To overcome problems with interpretation, trending of an individual’s PROMs data over time allows clinicians and patients to see where their symptoms are getting worse and highlights the magnitude of this change. With regards to the time it takes to respond to PROMs, staff feedback suggests that additional strategies are needed to optimize time available in the clinic, as prep time for clinicians is often limited. A more robust staff evaluation about the use of these tools in the new EMR should be considered for the future, to ensure a comprehensive view of the utility of integrated PROMs dashboards is captured.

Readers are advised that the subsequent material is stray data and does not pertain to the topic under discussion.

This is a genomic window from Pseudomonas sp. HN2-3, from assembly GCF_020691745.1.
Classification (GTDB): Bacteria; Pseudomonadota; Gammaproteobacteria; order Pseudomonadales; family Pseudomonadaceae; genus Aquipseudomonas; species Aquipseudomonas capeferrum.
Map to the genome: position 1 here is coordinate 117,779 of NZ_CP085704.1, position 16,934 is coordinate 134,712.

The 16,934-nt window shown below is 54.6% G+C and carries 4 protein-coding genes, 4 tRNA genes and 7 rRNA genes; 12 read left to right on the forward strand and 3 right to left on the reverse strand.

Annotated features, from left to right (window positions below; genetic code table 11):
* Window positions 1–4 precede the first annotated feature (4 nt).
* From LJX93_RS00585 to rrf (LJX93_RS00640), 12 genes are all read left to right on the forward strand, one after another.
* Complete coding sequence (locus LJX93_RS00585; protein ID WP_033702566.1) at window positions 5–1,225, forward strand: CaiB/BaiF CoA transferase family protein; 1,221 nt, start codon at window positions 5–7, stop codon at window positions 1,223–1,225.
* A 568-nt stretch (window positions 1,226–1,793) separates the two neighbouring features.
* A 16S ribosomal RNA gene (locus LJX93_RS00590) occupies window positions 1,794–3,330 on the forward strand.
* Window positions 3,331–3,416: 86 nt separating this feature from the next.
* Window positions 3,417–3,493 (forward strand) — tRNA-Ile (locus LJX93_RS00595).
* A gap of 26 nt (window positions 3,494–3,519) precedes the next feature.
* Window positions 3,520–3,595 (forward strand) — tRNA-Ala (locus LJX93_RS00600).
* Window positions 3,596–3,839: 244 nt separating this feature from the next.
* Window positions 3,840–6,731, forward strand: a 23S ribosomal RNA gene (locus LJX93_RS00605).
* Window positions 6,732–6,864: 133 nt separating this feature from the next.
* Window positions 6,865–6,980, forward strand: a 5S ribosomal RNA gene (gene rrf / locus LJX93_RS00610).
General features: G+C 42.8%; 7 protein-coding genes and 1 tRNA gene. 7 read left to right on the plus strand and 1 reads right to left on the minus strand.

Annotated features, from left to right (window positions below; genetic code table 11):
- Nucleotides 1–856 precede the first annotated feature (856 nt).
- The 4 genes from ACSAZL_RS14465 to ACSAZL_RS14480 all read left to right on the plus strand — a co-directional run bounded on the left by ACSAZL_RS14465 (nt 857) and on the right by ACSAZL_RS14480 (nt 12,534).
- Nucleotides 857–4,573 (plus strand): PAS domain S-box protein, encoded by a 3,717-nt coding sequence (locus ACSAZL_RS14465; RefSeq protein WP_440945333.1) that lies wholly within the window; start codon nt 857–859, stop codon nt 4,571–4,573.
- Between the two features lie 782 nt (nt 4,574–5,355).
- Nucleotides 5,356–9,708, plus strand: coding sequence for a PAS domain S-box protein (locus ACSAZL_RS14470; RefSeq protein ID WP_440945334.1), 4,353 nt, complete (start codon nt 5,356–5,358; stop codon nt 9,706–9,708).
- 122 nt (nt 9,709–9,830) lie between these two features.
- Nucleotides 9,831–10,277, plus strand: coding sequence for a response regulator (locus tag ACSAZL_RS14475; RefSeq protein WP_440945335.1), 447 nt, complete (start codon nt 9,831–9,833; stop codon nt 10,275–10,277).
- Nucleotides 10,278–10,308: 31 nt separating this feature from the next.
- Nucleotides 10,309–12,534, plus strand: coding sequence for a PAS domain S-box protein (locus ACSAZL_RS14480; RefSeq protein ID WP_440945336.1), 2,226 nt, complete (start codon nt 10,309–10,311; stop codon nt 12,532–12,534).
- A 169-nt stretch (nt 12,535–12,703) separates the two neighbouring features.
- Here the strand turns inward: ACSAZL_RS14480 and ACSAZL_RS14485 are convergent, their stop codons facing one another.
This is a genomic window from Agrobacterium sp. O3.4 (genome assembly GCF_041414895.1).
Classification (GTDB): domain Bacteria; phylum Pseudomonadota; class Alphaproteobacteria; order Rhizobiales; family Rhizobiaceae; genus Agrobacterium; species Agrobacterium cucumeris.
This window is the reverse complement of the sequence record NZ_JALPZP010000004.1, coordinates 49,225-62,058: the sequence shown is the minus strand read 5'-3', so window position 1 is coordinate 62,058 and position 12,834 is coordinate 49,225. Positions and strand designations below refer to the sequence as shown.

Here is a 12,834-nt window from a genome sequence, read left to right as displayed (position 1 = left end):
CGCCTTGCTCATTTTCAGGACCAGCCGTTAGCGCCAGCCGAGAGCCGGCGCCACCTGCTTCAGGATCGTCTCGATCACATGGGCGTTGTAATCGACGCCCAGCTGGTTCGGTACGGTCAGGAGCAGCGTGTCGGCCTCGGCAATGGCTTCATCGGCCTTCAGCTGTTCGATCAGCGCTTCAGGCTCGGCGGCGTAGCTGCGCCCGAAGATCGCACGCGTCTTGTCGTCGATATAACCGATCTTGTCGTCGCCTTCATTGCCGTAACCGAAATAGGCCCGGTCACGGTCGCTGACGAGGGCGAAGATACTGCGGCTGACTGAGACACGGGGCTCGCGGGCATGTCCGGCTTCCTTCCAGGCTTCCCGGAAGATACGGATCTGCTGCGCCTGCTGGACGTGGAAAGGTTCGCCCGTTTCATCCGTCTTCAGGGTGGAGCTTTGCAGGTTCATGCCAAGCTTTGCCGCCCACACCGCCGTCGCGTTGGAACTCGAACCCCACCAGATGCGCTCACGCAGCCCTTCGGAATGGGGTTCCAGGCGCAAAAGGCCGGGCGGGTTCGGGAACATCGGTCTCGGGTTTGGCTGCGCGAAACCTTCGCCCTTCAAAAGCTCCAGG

Lastly, using PROMs data to understand symptom complexity may allow for responsive staffing models to be created, as the provision of care can be tailored to provide the right level of intervention for the right patient, in the right setting, by the right provider, at the right time [21]. Work is underway in Alberta to examine the feasibility and economic impact of utilizing the symptom complexity algorithm as a core element within a new model of care delivery in CCA’s ambulatory cancer settings. PROMs are also being used to guide quality improvement for resource allocation, program development and as a component of economic analysis around value-based care.

Conclusion